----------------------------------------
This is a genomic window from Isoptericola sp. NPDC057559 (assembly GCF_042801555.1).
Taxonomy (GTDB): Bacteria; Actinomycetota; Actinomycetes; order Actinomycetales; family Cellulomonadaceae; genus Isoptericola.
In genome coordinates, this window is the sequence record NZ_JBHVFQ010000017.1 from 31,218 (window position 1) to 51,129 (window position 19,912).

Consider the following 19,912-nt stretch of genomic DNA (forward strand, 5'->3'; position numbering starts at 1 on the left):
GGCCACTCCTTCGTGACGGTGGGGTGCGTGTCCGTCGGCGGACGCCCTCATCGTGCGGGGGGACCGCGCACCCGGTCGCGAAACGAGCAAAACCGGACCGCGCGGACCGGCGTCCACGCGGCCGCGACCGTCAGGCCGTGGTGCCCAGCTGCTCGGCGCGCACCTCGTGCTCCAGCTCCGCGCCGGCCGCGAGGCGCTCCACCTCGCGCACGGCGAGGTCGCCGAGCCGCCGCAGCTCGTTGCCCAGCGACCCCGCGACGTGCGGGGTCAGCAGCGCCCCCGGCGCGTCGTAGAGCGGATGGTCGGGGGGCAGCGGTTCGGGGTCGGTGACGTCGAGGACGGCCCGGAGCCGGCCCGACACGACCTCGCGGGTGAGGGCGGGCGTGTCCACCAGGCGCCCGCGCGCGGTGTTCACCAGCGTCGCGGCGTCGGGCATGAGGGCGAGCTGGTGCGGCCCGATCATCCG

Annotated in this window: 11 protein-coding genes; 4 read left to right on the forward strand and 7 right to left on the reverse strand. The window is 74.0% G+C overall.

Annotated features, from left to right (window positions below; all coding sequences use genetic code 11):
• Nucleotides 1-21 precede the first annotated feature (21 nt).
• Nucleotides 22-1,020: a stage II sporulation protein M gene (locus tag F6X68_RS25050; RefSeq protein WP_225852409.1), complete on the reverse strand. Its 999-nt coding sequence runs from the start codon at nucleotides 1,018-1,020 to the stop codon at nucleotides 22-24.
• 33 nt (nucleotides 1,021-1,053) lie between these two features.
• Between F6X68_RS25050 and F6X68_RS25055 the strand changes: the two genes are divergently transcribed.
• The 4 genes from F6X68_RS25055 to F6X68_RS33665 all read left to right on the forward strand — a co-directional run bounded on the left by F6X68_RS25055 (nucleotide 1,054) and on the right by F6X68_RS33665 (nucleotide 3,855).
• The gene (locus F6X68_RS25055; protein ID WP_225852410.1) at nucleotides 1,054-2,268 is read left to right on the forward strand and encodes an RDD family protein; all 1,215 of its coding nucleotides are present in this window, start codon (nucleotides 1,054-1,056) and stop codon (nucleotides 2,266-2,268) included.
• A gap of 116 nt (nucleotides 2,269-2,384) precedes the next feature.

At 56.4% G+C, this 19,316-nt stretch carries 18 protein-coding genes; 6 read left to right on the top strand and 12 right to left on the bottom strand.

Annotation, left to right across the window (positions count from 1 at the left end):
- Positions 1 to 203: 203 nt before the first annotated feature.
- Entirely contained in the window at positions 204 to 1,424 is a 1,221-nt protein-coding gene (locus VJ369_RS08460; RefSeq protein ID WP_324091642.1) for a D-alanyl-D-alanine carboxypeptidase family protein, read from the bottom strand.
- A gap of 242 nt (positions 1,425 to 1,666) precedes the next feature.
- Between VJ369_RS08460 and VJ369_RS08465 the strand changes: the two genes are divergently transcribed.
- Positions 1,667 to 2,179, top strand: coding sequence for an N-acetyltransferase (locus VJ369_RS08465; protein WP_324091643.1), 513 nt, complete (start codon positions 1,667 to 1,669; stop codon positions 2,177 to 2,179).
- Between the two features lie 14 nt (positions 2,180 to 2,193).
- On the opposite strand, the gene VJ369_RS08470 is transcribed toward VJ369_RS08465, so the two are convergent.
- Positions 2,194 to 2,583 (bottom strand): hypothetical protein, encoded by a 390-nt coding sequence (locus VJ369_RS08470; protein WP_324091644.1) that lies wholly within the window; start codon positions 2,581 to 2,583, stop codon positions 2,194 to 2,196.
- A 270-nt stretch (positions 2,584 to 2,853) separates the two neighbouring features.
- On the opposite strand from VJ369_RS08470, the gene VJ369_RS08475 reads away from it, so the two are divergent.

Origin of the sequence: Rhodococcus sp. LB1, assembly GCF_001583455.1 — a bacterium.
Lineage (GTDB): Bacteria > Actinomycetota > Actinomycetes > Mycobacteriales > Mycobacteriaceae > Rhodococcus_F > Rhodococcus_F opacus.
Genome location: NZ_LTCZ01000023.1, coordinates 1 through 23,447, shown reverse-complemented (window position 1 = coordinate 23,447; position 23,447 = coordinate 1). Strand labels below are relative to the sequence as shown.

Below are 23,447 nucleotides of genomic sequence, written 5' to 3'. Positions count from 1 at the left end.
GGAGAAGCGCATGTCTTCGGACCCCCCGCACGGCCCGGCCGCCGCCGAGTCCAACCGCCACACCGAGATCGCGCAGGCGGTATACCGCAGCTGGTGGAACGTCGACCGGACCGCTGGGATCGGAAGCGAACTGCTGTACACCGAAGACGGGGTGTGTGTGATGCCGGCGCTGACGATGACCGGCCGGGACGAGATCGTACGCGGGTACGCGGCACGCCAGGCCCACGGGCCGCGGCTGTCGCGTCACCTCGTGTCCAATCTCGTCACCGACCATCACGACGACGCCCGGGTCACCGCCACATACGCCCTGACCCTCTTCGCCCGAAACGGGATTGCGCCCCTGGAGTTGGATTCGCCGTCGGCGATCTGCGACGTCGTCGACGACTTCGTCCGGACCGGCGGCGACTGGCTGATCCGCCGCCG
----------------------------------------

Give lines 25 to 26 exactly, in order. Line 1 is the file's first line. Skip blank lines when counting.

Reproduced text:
- A 270-nt stretch (positions 2,584 to 2,853) separates the two neighbouring features.
- On the opposite strand from VJ369_RS08470, the gene VJ369_RS08475 reads away from it, so the two are divergent.